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IJERPH, Vol. 16, Pages 1641: Implementation of 3D Printing Technology in the Field of Prosthetics: Past, Present, and Future

10 May 2019

IJERPH, Vol. 16, Pages 1641: Implementation of 3D Printing Technology in the Field of Prosthetics: Past, Present, and Future

International Journal of Environmental Research and Public Health doi: 10.3390/ijerph16091641

Authors:
Albert Manero
Peter Smith
John Sparkman
Matt Dombrowski
Dominique Courbin
Anna Kester
Isaac Womack
Albert Chi

There is an interesting and long history of prostheses designed for those with upper-limb difference, and yet issues still persist that have not yet been solved. Prosthesis needs for children are particularly complex, due in part to their growth rates. Access to a device can have a significant impact on a child’s psychosocial development. Often, devices supporting both cosmetic form and user function are not accessible to children due to high costs, insurance policies, medical availability, and their perceived durability and complexity of control. These challenges have encouraged a grassroots effort globally to offer a viable solution for the millions of people living with limb difference around the world. The innovative application of 3D printing for customizable and user-specific hardware has led to open-source Do It Yourself “DIY” production of assistive devices, having an incredible impact globally for families with little recourse. This paper examines new research and development of prostheses by the maker community and nonprofit organizations, as well as a novel case study exploring the development of technology and the training methods available. These design efforts are discussed further in the context of the medical regulatory framework in the United States and highlight new associated clinical studies designed to measure the quality of life impact of such devices.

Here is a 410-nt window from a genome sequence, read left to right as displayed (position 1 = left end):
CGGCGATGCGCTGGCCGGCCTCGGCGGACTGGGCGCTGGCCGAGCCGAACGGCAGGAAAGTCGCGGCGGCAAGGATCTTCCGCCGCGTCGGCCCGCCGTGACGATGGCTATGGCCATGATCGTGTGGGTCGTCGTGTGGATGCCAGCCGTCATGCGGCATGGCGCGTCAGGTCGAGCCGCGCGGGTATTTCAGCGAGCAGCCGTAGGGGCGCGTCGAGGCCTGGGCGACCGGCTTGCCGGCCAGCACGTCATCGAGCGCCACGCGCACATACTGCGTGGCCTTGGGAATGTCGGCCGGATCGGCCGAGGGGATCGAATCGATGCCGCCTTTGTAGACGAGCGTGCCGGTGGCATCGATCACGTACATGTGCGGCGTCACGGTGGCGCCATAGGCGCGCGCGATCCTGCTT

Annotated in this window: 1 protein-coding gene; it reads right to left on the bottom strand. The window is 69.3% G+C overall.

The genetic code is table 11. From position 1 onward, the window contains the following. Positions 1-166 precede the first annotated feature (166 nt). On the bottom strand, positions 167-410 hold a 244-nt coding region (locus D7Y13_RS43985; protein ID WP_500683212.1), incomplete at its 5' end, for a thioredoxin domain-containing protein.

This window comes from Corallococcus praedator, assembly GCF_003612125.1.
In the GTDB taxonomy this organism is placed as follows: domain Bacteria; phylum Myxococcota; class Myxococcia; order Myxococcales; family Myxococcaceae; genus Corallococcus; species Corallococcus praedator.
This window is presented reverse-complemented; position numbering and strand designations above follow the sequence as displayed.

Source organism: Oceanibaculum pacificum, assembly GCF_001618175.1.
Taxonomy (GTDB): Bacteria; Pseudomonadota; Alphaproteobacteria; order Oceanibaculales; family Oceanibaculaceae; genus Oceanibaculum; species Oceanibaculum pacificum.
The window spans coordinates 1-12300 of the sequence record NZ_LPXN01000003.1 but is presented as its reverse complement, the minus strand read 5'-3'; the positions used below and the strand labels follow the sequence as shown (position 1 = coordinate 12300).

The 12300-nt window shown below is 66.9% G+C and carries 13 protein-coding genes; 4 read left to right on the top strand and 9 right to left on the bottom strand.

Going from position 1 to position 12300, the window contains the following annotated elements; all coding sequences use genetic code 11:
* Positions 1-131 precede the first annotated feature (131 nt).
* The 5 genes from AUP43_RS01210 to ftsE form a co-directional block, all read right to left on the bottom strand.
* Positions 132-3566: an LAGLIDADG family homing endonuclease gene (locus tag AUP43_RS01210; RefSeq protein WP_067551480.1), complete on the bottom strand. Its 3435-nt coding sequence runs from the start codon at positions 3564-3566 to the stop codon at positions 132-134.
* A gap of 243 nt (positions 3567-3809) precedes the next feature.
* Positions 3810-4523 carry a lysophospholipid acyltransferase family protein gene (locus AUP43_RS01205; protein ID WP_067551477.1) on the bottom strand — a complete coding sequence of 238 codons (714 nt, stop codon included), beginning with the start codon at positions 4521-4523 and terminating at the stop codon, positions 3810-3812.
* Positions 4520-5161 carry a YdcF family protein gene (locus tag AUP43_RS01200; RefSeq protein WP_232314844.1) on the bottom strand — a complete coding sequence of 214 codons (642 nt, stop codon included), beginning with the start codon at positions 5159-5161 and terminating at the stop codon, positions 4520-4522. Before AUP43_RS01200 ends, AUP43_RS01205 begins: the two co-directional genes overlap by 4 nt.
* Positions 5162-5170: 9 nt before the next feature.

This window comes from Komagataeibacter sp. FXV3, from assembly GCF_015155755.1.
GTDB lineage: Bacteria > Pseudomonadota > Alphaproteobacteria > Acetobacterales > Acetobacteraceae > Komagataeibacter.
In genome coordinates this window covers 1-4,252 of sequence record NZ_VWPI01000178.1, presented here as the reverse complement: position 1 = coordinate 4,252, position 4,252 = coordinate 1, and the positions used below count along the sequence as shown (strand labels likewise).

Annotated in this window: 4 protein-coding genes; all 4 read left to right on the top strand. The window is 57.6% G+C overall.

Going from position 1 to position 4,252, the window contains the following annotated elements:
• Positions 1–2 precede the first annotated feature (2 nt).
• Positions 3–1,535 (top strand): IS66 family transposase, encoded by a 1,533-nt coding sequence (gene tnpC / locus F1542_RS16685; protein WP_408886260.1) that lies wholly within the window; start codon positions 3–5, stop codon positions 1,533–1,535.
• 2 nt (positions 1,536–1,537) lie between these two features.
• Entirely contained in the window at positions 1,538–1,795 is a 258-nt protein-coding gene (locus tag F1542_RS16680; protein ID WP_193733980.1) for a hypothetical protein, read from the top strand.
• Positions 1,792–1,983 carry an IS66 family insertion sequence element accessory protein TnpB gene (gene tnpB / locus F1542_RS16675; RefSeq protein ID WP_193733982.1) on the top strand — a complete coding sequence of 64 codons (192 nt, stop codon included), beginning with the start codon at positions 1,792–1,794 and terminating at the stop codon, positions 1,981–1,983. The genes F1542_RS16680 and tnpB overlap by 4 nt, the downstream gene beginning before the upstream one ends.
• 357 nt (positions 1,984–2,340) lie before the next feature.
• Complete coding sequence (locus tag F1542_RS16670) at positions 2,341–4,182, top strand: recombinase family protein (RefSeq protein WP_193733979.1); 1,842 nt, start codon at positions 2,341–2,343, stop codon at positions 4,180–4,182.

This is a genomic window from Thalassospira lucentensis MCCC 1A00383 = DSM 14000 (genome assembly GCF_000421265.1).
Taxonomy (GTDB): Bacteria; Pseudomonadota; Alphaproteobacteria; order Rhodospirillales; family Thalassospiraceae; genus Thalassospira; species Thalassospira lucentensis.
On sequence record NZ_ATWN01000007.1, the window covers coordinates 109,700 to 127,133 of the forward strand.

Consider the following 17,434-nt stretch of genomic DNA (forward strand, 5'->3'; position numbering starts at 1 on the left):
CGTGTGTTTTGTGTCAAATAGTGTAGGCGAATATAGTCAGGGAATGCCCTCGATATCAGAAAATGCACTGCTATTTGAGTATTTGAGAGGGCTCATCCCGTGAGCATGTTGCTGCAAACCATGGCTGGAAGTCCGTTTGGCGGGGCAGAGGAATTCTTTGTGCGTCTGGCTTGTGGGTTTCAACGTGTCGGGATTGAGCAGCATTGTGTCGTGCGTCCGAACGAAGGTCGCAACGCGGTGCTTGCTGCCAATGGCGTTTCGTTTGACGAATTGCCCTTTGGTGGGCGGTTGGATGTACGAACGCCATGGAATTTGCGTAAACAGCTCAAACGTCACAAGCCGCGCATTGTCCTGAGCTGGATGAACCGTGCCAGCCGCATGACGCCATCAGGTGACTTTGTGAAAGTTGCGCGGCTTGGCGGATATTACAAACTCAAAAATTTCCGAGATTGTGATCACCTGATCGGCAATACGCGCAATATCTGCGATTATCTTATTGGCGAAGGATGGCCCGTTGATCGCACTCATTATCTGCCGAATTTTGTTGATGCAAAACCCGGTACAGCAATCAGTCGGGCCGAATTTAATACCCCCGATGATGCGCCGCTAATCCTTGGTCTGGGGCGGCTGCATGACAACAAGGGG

Click here to view the full article which appeared in International Journal of Environmental Research and Public Health